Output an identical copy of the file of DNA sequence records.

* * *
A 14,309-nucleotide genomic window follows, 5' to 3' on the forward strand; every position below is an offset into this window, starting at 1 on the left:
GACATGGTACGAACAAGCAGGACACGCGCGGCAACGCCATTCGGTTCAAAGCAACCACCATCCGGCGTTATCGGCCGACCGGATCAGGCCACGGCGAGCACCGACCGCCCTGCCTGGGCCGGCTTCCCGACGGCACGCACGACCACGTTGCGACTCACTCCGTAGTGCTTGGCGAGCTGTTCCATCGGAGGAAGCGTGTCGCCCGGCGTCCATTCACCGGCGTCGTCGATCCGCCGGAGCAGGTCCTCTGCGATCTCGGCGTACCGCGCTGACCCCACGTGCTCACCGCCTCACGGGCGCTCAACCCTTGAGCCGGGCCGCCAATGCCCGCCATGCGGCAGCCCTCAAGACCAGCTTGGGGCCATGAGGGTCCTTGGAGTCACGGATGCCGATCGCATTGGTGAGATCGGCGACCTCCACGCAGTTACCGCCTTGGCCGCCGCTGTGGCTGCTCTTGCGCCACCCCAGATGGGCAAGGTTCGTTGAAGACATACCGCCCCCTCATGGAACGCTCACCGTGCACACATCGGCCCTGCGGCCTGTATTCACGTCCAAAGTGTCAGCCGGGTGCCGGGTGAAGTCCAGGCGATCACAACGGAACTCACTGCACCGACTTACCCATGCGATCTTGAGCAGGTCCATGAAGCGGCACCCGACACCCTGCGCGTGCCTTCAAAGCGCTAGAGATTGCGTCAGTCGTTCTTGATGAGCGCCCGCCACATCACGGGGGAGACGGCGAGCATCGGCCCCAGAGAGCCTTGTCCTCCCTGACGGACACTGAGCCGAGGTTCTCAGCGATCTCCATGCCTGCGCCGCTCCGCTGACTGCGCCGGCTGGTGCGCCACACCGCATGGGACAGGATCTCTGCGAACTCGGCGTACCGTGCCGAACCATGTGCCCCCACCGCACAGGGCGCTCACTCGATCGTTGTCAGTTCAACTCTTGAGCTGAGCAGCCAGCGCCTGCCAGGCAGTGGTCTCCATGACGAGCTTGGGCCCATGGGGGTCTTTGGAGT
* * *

A 14,309-nucleotide genomic window follows, 5' to 3' on the forward strand; every position below is an offset into this window, starting at 1 on the left:
GACATGGTACGAACAAGCAGGACACGCGCGGCAACGCCATTCGGTTCAAAGCAACCACCATCCGGCGTTATCGGCCGACCGGATCAGGCCACGGCGAGCACCGACCGCCCTGCCTGGGCCGGCTTCCCGACGGCACGCACGACCACGTTGCGACTCACTCCGTAGTGCTTGGCGAGCTGTTCCATCGGAGGAAGCGTGTCGCCCGGCGTCCATTCACCGGCGTCGTCGATCCGCCGGAGCAGGTCCTCTGCGATCTCGGCGTACCGCGCTGACCCCACGTGCTCACCGCCTCACGGGCGCTCAACCCTTGAGCCGGGCCGCCAATGCCCGCCATGCGGCAGCCCTCAAGACCAGCTTGGGGCCATGAGGGTCCTTGGAGTCACGGATGCCGATCGCATTGGTGAGATCGGCGACCTCCACGCAGTTACCGCCTTGGCCGCCGCTGTGGCTGCTCTTGCGCCACCCCAGATGGGCAAGGTTCGTTGAAGACATACCGCCCCCTCATGGAACGCTCACCGTGCACACATCGGCCCTGCGGCCTGTATTCACGTCCAAAGTGTCAGCCGGGTGCCGGGTGAAGTCCAGGCGATCACAACGGAACTCACTGCACCGACTTACCCATGCGATCTTGAGCAGGTCCATGAAGCGGCACCCGACACCCTGCGCGTGCCTTCAAAGCGCTAGAGATTGCGTCAGTCGTTCTTGATGAGCGCCCGCCACATCACGGGGGAGACGGCGAGCATCGGCCCCAGAGAGCCTTGTCCTCCCTGACGGACACTGAGCCGAGGTTCTCAGCGATCTCCATGCCTGCGCCGCTCCGCTGACTGCGCCGGCTGGTGCGCCACACCGCATGGGACAGGATCTCTGCGAACTCGGCGTACCGTGCCGAACCATGTGCCCCCACCGCACAGGGCGCTCACTCGATCGTTGTCAGTTCAACTCTTGAGCTGAGCAGCCAGCGCCTGCCAGGCAGTGGTCTCCATGACGAGCTTGGGCCCATGGGGGTCTTTGGAGT